Hawaii & Alaska
Storm at Waianapanapa State Park in Maui.

HI - How Wave Power Drives Coastal Erosion in Hawaii Quantified by Researchers

The average power of waves hitting a coastline can predict how fast that coast will erode.

Over millions of years, Hawaiian volcanoes have formed a chain of volcanic islands stretching across the Northern Pacific, where ocean waves from every direction, stirred up by distant storms or carried in on tradewinds, have battered and shaped the islands’ coastlines to varying degrees.

Now researchers at MIT and elsewhere have found that, in Hawaii, the amount of energy delivered by waves averaged over each year is a good predictor of how fast or slow a rocky coastline will erode. If waves are large and frequent, the coastline will erode faster, whereas smaller, less frequent waves will result in a slower-eroding coast.

Their study helps to explain the Hawaiian Islands’ meandering shorelines, where north-facing sea cliffs, experiencing larger waves produced by distant storms and persistent tradewinds, have eroded farther inland. In contrast, south-facing coasts typically enjoy calmer waters, smaller waves, and therefore less eroded coasts.

The results, published this month in the journal Geology, can also help scientists forecast how fast other rocky coasts around the world might erode, based on the power of the waves that a coast typically experiences.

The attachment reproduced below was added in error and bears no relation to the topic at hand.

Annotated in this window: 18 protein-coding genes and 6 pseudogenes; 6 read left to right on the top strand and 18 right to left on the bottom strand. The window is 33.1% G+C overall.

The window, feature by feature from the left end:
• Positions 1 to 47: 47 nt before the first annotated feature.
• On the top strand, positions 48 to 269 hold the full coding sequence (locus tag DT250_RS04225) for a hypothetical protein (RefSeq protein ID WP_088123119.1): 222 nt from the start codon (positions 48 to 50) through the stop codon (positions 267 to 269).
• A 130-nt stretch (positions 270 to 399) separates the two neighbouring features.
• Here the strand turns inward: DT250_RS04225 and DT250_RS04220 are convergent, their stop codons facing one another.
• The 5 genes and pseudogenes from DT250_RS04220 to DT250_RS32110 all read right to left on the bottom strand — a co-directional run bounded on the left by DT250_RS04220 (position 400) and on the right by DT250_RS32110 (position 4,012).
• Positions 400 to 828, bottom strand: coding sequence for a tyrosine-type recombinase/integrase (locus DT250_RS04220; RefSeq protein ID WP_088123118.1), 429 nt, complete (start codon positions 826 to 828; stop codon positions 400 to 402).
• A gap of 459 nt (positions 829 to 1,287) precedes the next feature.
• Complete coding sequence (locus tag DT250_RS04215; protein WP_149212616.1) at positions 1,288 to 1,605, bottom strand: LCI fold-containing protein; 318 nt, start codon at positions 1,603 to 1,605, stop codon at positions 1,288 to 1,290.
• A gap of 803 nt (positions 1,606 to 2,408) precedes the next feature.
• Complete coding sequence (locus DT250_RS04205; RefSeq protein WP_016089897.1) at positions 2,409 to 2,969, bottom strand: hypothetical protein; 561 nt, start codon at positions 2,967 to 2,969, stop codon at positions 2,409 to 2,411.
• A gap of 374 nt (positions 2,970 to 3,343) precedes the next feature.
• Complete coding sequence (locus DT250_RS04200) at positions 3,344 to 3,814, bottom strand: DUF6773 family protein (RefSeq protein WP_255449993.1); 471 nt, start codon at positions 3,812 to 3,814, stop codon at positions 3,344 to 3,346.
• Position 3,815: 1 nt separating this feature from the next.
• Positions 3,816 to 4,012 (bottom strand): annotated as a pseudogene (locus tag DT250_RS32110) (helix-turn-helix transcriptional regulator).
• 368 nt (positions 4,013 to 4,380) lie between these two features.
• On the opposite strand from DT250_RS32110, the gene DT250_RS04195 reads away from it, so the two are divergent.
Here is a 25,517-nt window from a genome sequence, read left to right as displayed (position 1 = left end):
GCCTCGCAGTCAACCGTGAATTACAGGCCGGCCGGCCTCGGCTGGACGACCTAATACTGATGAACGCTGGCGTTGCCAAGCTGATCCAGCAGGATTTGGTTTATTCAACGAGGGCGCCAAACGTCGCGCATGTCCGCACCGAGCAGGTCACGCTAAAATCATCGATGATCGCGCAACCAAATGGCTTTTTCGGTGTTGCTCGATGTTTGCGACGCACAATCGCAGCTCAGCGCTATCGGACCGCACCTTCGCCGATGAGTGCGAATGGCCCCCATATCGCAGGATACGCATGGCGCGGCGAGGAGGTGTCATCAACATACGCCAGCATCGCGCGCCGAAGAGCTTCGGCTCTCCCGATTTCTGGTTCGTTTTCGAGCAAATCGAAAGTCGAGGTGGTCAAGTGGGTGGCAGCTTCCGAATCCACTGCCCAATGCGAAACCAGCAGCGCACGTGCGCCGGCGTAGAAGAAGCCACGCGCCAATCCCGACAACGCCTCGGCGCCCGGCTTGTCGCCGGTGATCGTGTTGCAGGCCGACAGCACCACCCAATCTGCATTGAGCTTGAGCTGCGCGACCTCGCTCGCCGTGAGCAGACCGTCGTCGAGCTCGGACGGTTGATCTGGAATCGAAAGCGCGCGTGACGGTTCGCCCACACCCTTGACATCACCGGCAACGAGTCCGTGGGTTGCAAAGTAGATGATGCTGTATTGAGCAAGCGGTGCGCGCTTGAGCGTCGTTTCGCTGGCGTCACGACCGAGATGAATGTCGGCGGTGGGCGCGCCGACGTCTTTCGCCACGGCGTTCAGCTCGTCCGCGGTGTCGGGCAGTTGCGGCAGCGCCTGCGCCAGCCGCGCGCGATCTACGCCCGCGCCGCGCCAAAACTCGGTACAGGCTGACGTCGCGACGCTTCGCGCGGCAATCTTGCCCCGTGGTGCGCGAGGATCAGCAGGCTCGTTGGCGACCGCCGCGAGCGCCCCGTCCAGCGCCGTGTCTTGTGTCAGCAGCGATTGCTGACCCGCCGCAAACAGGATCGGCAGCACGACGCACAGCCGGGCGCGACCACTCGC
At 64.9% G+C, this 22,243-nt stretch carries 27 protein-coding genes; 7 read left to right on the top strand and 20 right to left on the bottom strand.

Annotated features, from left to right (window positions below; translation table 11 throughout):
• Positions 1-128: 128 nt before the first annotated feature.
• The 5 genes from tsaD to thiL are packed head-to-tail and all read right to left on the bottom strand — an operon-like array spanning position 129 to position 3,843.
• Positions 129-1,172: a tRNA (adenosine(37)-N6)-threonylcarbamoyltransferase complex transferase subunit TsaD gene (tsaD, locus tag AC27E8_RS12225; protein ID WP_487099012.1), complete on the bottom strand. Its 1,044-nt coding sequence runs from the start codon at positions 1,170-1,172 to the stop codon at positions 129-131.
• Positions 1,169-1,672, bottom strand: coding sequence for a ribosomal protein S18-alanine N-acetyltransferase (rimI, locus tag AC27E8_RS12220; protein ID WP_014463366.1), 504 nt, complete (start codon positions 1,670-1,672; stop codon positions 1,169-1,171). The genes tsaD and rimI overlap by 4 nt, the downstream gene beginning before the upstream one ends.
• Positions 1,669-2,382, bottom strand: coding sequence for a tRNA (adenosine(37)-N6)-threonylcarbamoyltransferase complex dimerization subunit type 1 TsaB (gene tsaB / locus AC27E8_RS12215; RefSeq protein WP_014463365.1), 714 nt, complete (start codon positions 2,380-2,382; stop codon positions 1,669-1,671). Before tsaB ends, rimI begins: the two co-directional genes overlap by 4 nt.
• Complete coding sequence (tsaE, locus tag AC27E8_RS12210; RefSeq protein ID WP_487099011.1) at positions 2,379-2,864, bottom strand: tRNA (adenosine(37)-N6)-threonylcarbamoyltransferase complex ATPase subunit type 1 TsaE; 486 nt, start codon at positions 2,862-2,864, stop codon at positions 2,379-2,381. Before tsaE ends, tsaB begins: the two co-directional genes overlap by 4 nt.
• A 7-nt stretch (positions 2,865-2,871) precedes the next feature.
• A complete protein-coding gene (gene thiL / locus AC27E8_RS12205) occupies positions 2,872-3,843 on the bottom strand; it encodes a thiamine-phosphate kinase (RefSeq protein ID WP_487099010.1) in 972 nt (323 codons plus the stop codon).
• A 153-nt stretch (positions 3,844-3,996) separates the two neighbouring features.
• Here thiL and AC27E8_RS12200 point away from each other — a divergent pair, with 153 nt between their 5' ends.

“Over half of the world’s oceanic coastlines are rocky sea cliffs, so sea-cliff erosion affects a lot of coastal inhabitants and infrastructure,” says Kim Huppert ’11, PhD ’17, lead author of the study and a former graduate student in MIT’s Department of Earth, Atmospheric and Planetary Sciences. “If storminess increases with climate change, and waves get bigger, we need to understand specifically how waves affect erosion.”

Huppert, who is now a senior research scientist at the German Research Center for Geosciences, has co-authored the paper with Taylor Perron, professor of earth, atmospheric, and planetary sciences and associate department head at MIT, and Andrew Ashton of the Woods Hole Oceanographic Institution.

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